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How to reset a Mac

Lucy Hattersley | May 26, 2016
Wipe your iMac, MacBook Pro, MacBook Air or MacBook and restore the original factory settings

How do I reset my Mac to factory settings? It's a question that many Mac OS X users ask prior to selling or handing on a beloved Mac. It's safer to pass on a Mac with personal information removed, and a clean version of Mac OS X looks healthier to the buyer. Our guide to clearing all your information and data from a Mac enables you to reset Mac OS X to an unblemished factory state, as it was fresh out of the box. Discover how to wipe all your personal information from Mac OS X on an iMac, Mac Pro, MacBook Pro, MacBook Air and MacBook.

Here are the general steps to reset your hard drive (they are outlined in detail below):

Make sure you are connected to the Internet so you can download the latest copy of Mac OS X.

  1. Use an app like SuperDuper or Carbon Copy Cloner to clone your internal hard drive to an external drive. This enables you to access all your old files, and the drive can be re-cloned to the internal drive if you want to restore your Mac.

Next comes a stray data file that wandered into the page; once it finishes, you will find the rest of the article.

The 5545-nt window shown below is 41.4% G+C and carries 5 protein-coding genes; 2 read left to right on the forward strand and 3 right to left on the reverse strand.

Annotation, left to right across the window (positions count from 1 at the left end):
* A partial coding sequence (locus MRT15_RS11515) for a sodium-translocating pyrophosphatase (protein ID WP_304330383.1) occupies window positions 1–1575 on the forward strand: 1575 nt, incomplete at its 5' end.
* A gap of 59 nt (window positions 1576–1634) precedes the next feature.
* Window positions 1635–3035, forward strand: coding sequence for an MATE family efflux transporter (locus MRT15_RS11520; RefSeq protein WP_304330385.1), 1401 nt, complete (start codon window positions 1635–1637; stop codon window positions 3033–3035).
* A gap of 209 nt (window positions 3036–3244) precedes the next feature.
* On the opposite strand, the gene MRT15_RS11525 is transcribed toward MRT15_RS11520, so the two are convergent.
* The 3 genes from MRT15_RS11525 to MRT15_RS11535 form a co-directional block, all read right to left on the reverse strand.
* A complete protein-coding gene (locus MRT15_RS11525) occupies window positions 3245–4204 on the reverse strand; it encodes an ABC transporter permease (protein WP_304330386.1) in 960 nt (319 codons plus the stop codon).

2. Deauthorize your iTunes store account. (You should also deauthorize any third-party apps, such as Photoshop, that are locked to your Mac).
  3. Turn off FileVault (if you are using it).
  4. Sign out of iCloud.
  5. Restart the Mac in Recovery Mode (hold down Command and the R key during restart).
  6. Use Disk Utility to erase the hard drive. Click on Disk Utility > Continue. Select the main volume and click Unmount then Erase). Quit Disk Utility (Disk Utility > Quit Disk Utility).
  7. Click Reinstall OS X and Continue. Follow the instructions to reinstall Mac OS X.

How to reset an iMac, MacBook Pro, MacBook Air or MacBook to factory settings

Step 1: Clone your hard drive

Carbon Copy Cloner

The process of resetting a MacBook to factory settings gets rid of all your data from the Mac. Obviously, you should transfer data from your old Mac to a new one, but it's worth making a clone of the whole hard drive and keeping it around for a while. The best way to do this is using a program like Carbon Copy Cloner or SuperDuper along with an external hard drive (both options are now paid-for sadly). Choose your main hard drive in the source, and your external hard drive in the Destination. Now click on Clone.

You should be able to boot from the cloned external hard drive. To test this, reset your Mac and hold down Option when you first boot up your Mac. Use the arrow keys on your Mac to select the external drive and tap Enter. This cloned drive can be re-cloned back to the main drive if you decide to restore your Mac, or it can be used to access all the original files from your computer after you have wiped the internal hard drive.

 

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